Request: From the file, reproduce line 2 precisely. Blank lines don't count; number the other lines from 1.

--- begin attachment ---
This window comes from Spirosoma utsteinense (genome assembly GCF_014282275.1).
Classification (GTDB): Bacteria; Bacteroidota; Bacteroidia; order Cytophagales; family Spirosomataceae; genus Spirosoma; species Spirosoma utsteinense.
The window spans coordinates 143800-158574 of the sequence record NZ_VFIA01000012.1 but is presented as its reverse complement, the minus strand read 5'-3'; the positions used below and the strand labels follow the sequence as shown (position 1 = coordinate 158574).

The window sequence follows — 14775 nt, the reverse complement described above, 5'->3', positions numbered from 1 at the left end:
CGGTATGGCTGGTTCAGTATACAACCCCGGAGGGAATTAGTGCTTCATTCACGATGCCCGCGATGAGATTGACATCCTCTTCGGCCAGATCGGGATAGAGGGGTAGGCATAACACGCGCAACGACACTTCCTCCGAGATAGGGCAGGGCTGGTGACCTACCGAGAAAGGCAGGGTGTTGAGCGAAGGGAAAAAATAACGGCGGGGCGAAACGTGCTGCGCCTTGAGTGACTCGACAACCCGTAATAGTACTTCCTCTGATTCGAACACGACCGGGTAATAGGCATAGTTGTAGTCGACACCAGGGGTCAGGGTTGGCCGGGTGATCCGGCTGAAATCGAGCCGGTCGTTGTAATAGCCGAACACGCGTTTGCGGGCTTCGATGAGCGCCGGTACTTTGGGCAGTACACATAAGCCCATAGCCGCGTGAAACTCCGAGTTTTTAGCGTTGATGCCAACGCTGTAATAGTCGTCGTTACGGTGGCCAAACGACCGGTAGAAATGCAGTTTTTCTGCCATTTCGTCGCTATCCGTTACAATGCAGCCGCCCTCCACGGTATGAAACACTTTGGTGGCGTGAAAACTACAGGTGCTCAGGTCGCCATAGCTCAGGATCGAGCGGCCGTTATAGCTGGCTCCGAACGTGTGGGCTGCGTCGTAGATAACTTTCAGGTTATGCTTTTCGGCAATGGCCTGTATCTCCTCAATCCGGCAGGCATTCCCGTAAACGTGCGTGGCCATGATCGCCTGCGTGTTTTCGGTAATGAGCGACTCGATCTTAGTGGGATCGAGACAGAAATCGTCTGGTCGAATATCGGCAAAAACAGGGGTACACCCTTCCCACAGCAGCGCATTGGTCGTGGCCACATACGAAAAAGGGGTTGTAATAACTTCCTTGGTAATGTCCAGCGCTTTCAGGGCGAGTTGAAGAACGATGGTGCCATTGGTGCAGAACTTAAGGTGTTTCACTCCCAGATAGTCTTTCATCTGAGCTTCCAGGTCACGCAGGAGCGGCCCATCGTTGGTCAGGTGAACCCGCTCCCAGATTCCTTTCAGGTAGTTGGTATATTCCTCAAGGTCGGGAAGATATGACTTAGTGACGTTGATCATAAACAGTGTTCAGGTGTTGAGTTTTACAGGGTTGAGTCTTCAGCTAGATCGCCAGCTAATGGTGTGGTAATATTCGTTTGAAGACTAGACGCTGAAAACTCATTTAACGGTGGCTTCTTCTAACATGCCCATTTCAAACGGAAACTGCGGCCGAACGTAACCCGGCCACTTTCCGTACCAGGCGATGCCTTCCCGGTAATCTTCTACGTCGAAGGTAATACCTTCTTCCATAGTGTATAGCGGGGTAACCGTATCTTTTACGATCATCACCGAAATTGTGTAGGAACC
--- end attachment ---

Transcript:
Classification (GTDB): Bacteria; Bacteroidota; Bacteroidia; order Cytophagales; family Spirosomataceae; genus Spirosoma; species Spirosoma utsteinense.